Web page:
Environment Protection Authority Victoria (EPA) has clarified its role in the proposed Nuchev goat farm in Lara.
EPA South West Manager Carolyn Francis said no EPA approval is required for the proposed goat farm and feedlot, which will house 4,500 goats, as it falls under the threshold set in EPA regulations.
“The proposed farm and feedlot at Lara does not require a licence or works approval from the EPA, as the number of goats is less than the 5,000-head limit that would require EPA approval,” Ms Francis said.
“All premises are subject to the general provisions of the Environment Protection Act, however, this proposal falls just below the threshold which would require EPA licensing and a Works Approval.”
Instead, the environmental aspects of Nuchev’s Lara proposal are handled under Planning legislation, and the Planning Permit that has been granted to the project by the City of Greater Geelong.
EPA’s role in this case is to assist the City of Greater Geelong in ensuring that the planning permit only allows the proposal to go ahead if it meets a number of conditions designed to protect the environment and human health.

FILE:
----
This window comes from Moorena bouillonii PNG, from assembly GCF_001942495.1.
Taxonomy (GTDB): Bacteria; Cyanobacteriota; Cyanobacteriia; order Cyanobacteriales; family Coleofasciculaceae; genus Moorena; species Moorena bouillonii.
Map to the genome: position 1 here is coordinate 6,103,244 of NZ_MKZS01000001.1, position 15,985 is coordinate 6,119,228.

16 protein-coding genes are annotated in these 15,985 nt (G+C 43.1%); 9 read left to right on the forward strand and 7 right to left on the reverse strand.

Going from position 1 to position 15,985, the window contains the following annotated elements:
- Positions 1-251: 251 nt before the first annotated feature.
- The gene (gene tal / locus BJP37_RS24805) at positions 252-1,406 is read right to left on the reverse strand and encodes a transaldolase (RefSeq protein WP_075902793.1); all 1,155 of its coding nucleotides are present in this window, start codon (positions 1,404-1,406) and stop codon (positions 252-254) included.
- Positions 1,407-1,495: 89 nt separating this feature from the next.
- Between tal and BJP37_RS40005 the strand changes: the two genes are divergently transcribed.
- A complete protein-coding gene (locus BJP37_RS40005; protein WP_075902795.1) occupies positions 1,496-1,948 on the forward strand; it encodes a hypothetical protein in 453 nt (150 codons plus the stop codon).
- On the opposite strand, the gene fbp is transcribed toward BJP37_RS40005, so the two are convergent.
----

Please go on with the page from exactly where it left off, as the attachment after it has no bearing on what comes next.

At present, Nuchev have not submitted finalised plans to Council for the proposed goat farm, feedlot and milk processing plant.
“EPA will support Council to ensure that any planning permit conditions are adhered to, including reviewing any reports that need our technical expertise,” Ms Francis said.
Works approvals are issued by EPA Victoria under the Environment Protection Act 1970. They are required for industrial and waste management activities that have the potential for significant environmental impact.